Originally Posted by colleenc View Post
I live in a bit of heaven the miraculous winecountry of Napa and Sonoma County California. Since I've been in your virtual pubs several times at Tim's I invite you to sample some of the best wines made here, (Virtually is the only way I could afford it!) So to open my new thread I'm popping the cork on a lovely Joseph Swan Zinfandel from their old vines vineyard a mile from my little cottage on the 39 acre farm owned by my dear friend.

As I mentioned on another thread, I'm new to birds, been drawing them a little over a month, and barely know anything about them except what I've crammed in the last month when I did a full immersion blitz. I read Tim's thread and tried to do what he did, anyway Lars says you should pick a master and copy them until you work your way out on the other side, also heard this in regards to songwriting, novel writing and other art forms. I sure save time and not being a great copyist my own stuff comes out anyway.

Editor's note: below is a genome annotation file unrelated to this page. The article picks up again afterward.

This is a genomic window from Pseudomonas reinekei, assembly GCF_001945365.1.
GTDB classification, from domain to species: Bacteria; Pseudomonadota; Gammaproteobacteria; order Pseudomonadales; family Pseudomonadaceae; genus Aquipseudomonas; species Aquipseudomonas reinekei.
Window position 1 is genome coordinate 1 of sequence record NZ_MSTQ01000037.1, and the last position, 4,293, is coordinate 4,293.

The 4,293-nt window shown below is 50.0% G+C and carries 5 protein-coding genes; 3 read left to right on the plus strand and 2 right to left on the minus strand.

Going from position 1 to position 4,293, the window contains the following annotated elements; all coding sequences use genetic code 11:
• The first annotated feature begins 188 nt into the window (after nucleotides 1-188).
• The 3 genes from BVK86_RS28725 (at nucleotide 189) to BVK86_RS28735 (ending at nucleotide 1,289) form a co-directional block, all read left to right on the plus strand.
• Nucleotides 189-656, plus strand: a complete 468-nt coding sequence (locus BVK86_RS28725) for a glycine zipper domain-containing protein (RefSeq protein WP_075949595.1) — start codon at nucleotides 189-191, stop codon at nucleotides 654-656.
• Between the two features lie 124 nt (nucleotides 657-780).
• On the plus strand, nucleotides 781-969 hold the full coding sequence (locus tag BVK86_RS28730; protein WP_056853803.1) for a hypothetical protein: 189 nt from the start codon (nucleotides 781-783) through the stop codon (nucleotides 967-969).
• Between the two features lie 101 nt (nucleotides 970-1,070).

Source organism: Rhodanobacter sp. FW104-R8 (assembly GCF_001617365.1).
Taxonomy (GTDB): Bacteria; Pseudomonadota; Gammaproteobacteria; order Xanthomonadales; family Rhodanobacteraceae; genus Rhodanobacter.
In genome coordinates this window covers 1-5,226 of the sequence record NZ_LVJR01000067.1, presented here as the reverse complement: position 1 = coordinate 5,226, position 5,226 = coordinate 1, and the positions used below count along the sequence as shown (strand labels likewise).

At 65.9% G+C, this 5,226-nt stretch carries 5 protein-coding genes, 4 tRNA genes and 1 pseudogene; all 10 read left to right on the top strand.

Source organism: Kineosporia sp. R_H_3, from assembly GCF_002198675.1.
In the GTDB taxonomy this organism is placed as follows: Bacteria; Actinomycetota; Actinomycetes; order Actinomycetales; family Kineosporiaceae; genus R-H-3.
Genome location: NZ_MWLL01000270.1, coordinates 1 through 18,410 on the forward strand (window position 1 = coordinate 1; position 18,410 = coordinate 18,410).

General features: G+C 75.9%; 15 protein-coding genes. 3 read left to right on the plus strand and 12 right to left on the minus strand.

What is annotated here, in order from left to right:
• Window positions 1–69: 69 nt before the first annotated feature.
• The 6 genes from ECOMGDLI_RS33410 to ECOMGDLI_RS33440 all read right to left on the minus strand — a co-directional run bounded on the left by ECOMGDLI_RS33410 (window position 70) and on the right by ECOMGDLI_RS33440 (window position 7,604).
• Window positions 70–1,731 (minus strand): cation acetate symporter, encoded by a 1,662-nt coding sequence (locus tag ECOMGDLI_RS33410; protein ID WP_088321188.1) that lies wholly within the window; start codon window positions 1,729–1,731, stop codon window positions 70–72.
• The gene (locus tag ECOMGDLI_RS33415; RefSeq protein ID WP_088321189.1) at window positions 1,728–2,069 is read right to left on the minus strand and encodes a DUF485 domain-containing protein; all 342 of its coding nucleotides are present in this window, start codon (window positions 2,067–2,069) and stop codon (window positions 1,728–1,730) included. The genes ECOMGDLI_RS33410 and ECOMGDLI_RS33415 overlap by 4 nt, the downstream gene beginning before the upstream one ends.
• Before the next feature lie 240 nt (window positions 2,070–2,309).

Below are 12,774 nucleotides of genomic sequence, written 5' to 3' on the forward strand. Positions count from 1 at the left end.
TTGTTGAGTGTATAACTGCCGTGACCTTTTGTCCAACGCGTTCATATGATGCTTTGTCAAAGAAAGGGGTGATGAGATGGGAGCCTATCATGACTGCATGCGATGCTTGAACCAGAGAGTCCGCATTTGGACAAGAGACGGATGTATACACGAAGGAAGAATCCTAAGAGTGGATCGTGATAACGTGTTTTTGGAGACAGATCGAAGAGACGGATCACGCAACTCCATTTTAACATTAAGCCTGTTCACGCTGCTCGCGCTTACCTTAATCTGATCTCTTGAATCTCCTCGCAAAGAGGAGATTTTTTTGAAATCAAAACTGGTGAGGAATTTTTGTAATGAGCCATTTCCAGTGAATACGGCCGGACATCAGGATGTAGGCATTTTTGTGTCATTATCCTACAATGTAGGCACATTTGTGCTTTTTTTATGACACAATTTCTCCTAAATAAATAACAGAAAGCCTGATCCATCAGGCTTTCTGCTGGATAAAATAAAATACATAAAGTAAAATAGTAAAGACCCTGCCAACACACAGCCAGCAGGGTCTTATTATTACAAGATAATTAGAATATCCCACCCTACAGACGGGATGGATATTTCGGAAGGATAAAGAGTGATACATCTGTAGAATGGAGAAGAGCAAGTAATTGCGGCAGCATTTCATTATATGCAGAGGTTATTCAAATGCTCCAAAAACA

I go to a lovely big marshy lake nearby and the avocets and stilts ( I am getting some names to stick in the sieve my memory is) were the first birds I saw there. I did field studies, and when my first bins came I took a shaky look closer, but I don't know how to hold them steady yet and have a hard time getting them in my sights, so I don't know a lot of detail yet, but I love the form and light so that's what I tried to put in here.